Blog

Dec8
2014

Inside the Gray

By Catherine Calabrese

A new dress hung on the door of my closet, staring at me. The stilettos were waiting for me in their box. My hair was freshly washed. The evening hadn’t even started, but my makeup was already smudged. Even the waterproof mascara was struggling to hold on as tears filled my eyes and fell down my cheeks. The more I tried to stop them, the more that seemed to arrive, and I sat helplessly on my bedroom floor. I’d like to tell you there was some big important moment that led me here. That there was a breakup or death or some unutterable loss that was responsible for how I felt. I’d like to tell you that, but I can’t. 

The autumn sun touched the skyscrapers so beautifully that Pittsburgh sparkled. An unseasonably warm breeze whipped my hair around, and brilliant colors snowed down; red, gold, and orange leaves danced in the air as another year of college began. But I couldn’t see it; I couldn’t feel it. I walked numbly to my room, fell onto the bed, and began to sob. I’d like to tell you that something terrible had happened, that I’d failed a test or I was homesick. Something. Anything that would make sense. I’d like to tell you that moments such as these are few and far between. I’d like to tell you that, but I can’t. 

The reason for these moments is simple and complicated at the same time: I am living with depression. That truth is just five little words, yet it’s painful to write and difficult to see staring back at me. When I was sixteen, everything changed. And at the time, I thought it changed for the worse. Feelings of hopelessness, desperation, anger, and confusion quickly became my most frequent visitors. I thought I was only allotted a certain number of tears to cry; I was wrong. For reasons that are still not entirely clear to me, depression hit me like a giant wave crashing against the shore. And just like the tide, the wave receded and then returned, thousands of times over. And here I am now, eight years later and still oftentimes caught in depression’s wave. Although I am a much stronger swimmer than I was in those dark years, sometimes I still feel as though I am drowning. Some day I think that I’ll never see the shore again.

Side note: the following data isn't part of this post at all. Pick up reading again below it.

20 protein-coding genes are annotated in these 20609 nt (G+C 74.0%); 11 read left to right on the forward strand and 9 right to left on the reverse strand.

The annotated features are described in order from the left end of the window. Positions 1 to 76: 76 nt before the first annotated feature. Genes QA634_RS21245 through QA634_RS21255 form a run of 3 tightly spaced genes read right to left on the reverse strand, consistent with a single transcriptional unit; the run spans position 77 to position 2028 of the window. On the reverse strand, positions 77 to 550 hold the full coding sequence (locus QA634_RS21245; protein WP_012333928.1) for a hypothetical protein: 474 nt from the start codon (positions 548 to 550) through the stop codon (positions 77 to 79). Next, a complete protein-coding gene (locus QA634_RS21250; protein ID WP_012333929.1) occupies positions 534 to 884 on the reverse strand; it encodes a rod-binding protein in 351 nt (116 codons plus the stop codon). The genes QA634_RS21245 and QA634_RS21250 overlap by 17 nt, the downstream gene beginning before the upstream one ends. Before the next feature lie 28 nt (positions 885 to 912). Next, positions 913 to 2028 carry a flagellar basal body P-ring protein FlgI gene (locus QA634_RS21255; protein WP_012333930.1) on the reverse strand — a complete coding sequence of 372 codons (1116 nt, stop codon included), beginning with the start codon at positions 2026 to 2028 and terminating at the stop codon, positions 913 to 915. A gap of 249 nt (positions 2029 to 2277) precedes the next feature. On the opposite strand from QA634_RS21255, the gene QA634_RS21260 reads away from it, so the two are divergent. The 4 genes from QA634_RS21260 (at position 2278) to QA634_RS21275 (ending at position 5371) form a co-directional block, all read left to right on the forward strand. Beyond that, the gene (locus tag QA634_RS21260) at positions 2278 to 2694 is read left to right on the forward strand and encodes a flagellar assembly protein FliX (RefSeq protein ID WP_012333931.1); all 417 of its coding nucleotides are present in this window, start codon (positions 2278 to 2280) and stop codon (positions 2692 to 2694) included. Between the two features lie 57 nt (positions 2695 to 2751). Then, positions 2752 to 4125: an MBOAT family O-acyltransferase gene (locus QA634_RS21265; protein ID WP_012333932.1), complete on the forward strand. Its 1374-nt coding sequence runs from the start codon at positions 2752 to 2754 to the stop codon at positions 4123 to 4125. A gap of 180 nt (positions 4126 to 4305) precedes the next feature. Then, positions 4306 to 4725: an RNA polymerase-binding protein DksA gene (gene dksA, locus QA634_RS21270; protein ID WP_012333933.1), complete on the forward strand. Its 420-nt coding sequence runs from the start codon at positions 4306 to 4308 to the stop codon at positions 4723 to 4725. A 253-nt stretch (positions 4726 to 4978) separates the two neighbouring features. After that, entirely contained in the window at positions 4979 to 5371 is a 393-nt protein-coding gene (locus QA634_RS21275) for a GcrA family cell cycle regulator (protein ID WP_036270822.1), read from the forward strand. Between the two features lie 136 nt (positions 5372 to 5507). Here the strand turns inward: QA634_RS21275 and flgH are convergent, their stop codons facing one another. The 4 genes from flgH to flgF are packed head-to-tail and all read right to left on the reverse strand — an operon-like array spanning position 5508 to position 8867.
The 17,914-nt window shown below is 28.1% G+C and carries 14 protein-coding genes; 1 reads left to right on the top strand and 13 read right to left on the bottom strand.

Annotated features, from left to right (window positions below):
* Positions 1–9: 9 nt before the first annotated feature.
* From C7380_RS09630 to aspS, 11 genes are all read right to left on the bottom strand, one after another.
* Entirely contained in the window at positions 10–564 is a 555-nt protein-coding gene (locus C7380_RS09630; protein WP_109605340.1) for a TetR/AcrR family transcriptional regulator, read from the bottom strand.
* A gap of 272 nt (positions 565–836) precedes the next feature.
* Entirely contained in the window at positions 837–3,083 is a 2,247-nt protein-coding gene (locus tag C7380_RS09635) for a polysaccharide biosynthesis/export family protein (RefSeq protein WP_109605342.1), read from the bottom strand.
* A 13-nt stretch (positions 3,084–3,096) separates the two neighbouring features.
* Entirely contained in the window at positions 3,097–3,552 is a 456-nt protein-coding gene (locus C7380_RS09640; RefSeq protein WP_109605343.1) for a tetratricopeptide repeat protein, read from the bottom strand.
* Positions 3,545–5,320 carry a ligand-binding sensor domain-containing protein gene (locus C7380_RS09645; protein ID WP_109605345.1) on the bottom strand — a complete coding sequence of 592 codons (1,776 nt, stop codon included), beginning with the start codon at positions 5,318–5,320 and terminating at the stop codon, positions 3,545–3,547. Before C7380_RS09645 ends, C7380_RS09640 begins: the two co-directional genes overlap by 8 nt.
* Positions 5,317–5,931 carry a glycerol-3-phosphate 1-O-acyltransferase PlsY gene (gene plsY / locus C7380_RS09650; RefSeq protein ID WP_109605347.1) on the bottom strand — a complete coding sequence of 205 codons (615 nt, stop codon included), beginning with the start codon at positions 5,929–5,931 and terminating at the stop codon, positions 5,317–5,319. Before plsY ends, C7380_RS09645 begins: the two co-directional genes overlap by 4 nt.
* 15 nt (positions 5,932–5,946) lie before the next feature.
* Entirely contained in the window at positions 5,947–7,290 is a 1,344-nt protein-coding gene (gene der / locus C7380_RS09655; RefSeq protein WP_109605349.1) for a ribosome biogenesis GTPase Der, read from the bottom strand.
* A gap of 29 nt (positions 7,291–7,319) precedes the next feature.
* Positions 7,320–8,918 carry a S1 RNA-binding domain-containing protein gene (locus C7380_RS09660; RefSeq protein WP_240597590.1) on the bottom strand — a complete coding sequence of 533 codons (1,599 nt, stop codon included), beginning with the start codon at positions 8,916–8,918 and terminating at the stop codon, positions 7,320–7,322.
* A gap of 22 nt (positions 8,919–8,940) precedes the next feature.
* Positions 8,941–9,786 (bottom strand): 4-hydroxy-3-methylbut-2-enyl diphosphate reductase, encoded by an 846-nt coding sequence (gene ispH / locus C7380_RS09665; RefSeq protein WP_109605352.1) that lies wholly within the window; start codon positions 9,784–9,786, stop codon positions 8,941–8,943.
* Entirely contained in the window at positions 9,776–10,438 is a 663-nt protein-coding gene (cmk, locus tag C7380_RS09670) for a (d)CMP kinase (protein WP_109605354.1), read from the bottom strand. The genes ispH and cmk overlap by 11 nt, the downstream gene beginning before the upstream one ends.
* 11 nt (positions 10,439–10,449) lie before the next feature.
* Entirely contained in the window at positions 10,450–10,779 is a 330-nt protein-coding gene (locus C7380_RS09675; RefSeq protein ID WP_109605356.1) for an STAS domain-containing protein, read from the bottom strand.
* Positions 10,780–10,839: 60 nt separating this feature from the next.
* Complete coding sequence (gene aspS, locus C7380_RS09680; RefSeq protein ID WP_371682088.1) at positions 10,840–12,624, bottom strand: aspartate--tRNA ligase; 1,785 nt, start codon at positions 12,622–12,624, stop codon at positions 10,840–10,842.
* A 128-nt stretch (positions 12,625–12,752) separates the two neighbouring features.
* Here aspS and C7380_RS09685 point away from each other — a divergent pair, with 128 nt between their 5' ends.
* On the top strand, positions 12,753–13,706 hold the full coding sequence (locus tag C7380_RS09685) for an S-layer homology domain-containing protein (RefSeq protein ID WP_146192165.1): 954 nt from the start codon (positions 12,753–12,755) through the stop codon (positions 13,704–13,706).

Sometimes it seems as though it is impossible for someone who hasn’t experienced depression to ever have the hopes of truly understanding its depth and its effect. I cannot tell you how many times I have heard variations of the following:

“You have the perfect life. What could you have to be depressed about?”

“It’s just a bad day. Tomorrow will be better.”

“Can’t you just, you know, feel better?”

“Can’t you just get over it?”

To me, these types of questions are not only hurtful, but they are also incredibly ignorant. Some of this lack of understanding is only natural; if you’ve never felt depression’s weight, how could you think it was anything other than just a case of the blues? Even after eight years, I myself have struggled to articulate what depression feels like. Only now am I beginning to put words to it.  

In my darkest moments, life can seem utterly and irreversibly masked by a gray lens. Colors and sounds, people and objects, love and hope, all seem to be dulled. The beauty of life is muted, and no matter how hard I try, I can’t remove the lens. The pain is within; it’s in my soul, in my heart. With every breath, it’s there. 

Depression is like the pulling sensation you get when you’re driving away from someone you love, and your instincts are screaming at you to turn the car around.

It’s like the moment that comes after waking up, after those few precious moments when you don’t yet recall how much it hurts. 

But ironically, depression also feels like hope to me. When the wave recedes, I see an unbreakable light that seeps through the clouds and reminds me that somewhere out there is something better. That’s because I know that my eyes aren’t the reason I see gray. It’s my depression. It is part of me, but we are not one and the same. Maybe one day all of this will be completely in the past, and maybe it won’t. Maybe the gray-colored lens will always be waiting for me. But I’ve accepted it, and more than that, I’m at peace with it. Everyone has a story to tell. Everyone struggles to paint their canvases a different picture. But for those of you who feel depression’s pain like I do, know you’re not alone. Know that amidst all of the hurtful questions, there are people who know exactly how you feel and who understand how permanent it can seem. I know that our lives have beauty. We are here on purpose. We are not the gray. I know there is light behind the lens.